How to Effectively Implement Zero Trust Security

Moving toward zero trust is a major cybersecurity investment, but it can be done in an incremental way.

Following the hacks of the Office of Personnel Management, cybersecurity started to shift in a major way as it moved away from signature-based defenses and toward behavior-based security. Today, that is not enough to counter the sophisticated threats facing government agencies, including from nation-state actors and large-scale cybercriminal networks. 

Federal cybersecurity is shifting again, toward a zero trust architecture (ZTA) model, which promises a major security upgrade. It should be noted up front that moving to ZTA is a major undertaking and zero-trust security cannot be achieved overnight

However, zero trust has the potential to significantly improve agencies’ cybersecurity posture. The National Institute of Standards and Technology recently released a draft report on ZTA that provides a general “roadmap for organizations wishing to migrate to a ZTA-centered network infrastructure and discusses relevant federal policies that may impact or influence a zero trust architecture.”

Zero trust security focuses on perimeter security and on how users gain access to networks and systems and how they are treated once they are inside an agency’s IT perimeter

While pilot programs conducting federal adoption of zero trust cybersecurity are limited, agencies are considering those aspirational models to strengthen their defenses. 

What Is Zero Trust Cybersecurity?

Zero trust, the NIST report notes, is “primarily focused on data protection but can be expanded to include all enterprise assets.” 

“ZTA assumes the network is hostile and that an enterprise-owned network infrastructure is no different — or no more secure — than any non-enterprise owned network,” the report says. “In this new paradigm, an enterprise must continuously analyze and evaluate the risks to their internal assets and business functions and then enact protections to mitigate these risks.” 

Zero trust involves limiting access to resources to “only those who are validated as needing access and continuously authenticating the identity and security posture of each access request.”

Zero trust is not a single network architecture or technology, but “a set of guiding principles in network infrastructure, design and operation that can be used to improve the security posture of any classification or sensitivity level,” the report says. 

The NIST report notes that many agencies already have elements of zero trust in their enterprises. NIST recommends that agencies incrementally implement zero trust principles, process changes and technology solutions that protect their data assets and business functions. 

MORE FROM FEDTECH: Find out how the NIST Risk Management Framework helps boost agencies’ cybersecurity. 

The Elements of a Zero Trust Architecture

There are numerous elements of a ZTA, the NIST reports notes, including a policy engine to decide whether to grant access to a resource for a given client or subject, a policy administrator to connect a user and a resource, and a policy enforcement point to enable, monitor and eventually terminate the connection between a user and a resource.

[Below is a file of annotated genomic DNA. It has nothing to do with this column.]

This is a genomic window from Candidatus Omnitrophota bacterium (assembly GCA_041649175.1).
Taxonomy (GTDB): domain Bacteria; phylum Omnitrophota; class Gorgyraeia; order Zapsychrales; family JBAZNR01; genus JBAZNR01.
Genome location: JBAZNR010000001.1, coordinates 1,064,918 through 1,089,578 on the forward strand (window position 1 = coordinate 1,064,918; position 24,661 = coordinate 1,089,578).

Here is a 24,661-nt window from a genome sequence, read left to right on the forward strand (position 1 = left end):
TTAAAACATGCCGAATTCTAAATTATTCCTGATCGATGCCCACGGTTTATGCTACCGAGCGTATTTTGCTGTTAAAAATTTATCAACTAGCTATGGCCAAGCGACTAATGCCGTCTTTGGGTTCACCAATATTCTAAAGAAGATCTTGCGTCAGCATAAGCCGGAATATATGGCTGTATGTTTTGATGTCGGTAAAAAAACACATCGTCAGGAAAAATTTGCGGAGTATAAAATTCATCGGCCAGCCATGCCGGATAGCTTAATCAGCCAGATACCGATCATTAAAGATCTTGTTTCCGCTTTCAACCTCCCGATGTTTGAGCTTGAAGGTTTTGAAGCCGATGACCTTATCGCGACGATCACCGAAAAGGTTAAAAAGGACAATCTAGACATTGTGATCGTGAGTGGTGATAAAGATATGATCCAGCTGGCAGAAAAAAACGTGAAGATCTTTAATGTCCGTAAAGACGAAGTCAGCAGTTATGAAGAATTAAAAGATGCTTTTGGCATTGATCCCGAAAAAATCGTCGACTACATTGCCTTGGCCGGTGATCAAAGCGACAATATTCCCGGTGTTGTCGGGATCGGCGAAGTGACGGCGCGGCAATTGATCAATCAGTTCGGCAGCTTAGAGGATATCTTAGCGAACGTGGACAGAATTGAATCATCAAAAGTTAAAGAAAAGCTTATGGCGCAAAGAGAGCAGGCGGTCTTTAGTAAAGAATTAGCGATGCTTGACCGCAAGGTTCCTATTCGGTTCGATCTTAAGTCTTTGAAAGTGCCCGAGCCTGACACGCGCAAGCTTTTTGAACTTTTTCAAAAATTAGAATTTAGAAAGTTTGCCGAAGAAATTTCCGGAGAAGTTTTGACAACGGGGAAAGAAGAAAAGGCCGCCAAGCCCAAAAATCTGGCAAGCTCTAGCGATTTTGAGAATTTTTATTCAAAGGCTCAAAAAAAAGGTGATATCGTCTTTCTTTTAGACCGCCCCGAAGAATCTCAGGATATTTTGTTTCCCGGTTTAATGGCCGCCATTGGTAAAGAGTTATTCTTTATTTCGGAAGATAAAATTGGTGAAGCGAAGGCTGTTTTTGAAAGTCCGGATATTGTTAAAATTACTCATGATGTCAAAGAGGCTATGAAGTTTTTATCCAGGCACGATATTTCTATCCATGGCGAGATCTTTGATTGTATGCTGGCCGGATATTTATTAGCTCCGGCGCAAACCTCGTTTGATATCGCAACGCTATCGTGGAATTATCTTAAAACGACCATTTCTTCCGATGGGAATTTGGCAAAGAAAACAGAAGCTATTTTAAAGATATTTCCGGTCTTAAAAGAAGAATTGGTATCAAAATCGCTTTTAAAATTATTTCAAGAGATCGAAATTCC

There are many elements the policy engine needs to take into account, including Continuous Diagnostics and Mitigation systems, federal compliance adherence, threat intelligence feeds, data governance, and enterprise public key infrastructure among others.

All of these components are integral to achieving ZTA, the NIST report notes, and do not necessarily need to be unique systems. “A single system may perform the duties of multiple logical components, and likewise, a logical component may consist of multiple hardware or software elements to perform the tasks,” the report says.

One of the many pillars of a ZTA is network security. While zero trust networks do have perimeters, the model attempts to shift the focus away from just the perimeter and examine all network aspects. Then, policies such as micro-segmentation and privileged access management are implemented to follow the data and the personnel who has access to it.

Some agencies are already moving in this direction. The Defense Information Systems Agency is working with the U.S. Cyber Command to launch a zero trust pilot

“Zero trust is the architecture or framework that we are building out for overall continued access and authentication mechanisms across the network and at all layers of the network,” Jason Martin, the vice director of the Development and Business Center at DISA said in September, according to Federal News Network. 

To do that, Martin noted, agencies must create a “foundational identity credentialing, access and authorizations solution.” 

“We are leveraging existing capabilities while in turn building out things like master user records and automated provisioning that we will set with policy and push out using our third component, a global policy orchestrator,” he says. 

Most agencies will operate in a hybrid mode between zero trust and legacy cybersecurity systems while they continue to invest in ongoing IT modernization initiatives and improve their business processes, NIST says.

Zero trust will require a lot of investment, and agencies won’t get there overnight, but the benefits of moving in that direction are well worth it.

This article is part of FedTech's CapITal blog series. Please join the discussion on Twitter by using the #FedIT hashtag.

CapITal blog logo

matejmo/Getty Images
Oct 18 2019

Sponsors